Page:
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Ochoco Reach

2 Mins read

Ochoco ReachWritten by Jim Stewart — Here we have another PI novel, but if you want mean streets, neon bar signs reflected in rainy sidewalks, and the seedy underbelly of a city where dreams go to die, then look elsewhere. We start in Oregon, where the air is cold and clean, and the high prairie is a vast open space where men are men, and women generally wear jeans, check shirts, and drive pickup trucks.

Mike Ironwood is a Vietnam veteran who plies his trade as an investigator solving other people’s problems. When Willimina ‘Willy’ Hayes engages him to find out the identity of whoever is trying to buy her farm, and why, he jumps at the chance to help. He and his half-brother Daniel, whose mother was a Nez Perce Native American, soon find that this is not just an ambitious and pushy real estate issue, but a distinctly dangerous affair. Their opponents all belong in The Mexican Drug Industry Hall of Infamy.

The target of the bad men is not the ranch but Willimina herself. She is kidnapped and the culprits seem to be an unholy alliance between a drug cartel and a rogue DEA officer. It becomes clear that this is an abduction-to-order. Willimina is on the menu, and the customer is the ruthless drug baron Gustavo Flores. Why was she taken? Because years earlier Flores took a shine to her when she was a relief worker in war-torn Guatemala.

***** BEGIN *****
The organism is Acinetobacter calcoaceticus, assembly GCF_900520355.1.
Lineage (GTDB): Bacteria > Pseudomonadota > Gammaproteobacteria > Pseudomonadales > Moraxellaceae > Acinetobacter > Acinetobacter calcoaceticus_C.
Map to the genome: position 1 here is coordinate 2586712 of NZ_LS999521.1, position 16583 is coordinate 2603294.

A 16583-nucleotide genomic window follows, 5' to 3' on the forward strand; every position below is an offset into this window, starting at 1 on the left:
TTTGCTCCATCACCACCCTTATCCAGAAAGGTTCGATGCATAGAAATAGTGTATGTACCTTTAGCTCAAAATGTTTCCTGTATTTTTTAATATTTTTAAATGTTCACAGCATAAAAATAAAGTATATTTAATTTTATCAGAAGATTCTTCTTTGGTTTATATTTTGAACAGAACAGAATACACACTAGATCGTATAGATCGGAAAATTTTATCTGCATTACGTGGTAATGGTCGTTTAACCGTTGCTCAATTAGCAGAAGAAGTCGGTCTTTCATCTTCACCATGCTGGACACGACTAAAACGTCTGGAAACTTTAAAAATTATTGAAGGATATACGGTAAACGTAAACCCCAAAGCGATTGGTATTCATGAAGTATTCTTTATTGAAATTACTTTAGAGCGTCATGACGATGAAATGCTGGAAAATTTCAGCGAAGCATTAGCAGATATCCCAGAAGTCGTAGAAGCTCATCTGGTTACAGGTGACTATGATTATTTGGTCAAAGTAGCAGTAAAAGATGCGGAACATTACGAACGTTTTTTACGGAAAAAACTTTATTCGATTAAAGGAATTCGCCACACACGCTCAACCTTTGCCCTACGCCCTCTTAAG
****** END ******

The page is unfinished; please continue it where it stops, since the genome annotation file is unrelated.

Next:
So, Mike and Daniel head off to Mexico with enough weaponry to equip a small Third World country. Springing Willimina from the jungle hacienda Flores calls home – before her virtue can be compromised – is the easy bit. Getting back to Oregon in one piece is another matter altogether, as it seems the world and his wife have good reason to eliminate Mike, Daniel and Willimina. Along the way, they discover that Flores and his minions have been involved in trafficking a commodity more valuable than drugs – young women.

This is a cracking read, well written and expertly plotted. The short punchy chapters drive the action forwards relentlessly, and Ironwood is a reliably tough hero with just the right mixture of emotional honesty and physical invincibility. My only complaint concerns Ironwood’s dog. No, it’s not a poop and scoop violation, but the fact that the author updates us on the canine far too frequently. Thankfully, when Ironwood embarks for Mexico he mercifully leaves the pooch behind.

If you want an action thriller with a high body count and a hero who could happily rub shoulders with John Rambo and Jack Reacher, then you will love this book. Assuming that author Jim Stewart’s take on the Machiavellian relationship between the CIA, the DEA and the FBI – the Alphabet Boys – is even half accurate, it lays bare the almost impossible task that the US government faces in policing its southern border. Stewart’s book also sounds a chilling resonance between those who profit from illegal immigration across the Rio Grande, and problems much closer to home here in Britain.

If you like the idea of a determined special ops attempt to liberate a young woman from the grips of a drug lord, then you will enjoy T Jefferson Parker’s The Jaguar, which we reviewed back in 2012.

World Hermit Press
Print/Kindle
£2.02

CFL Rating: 4 Stars

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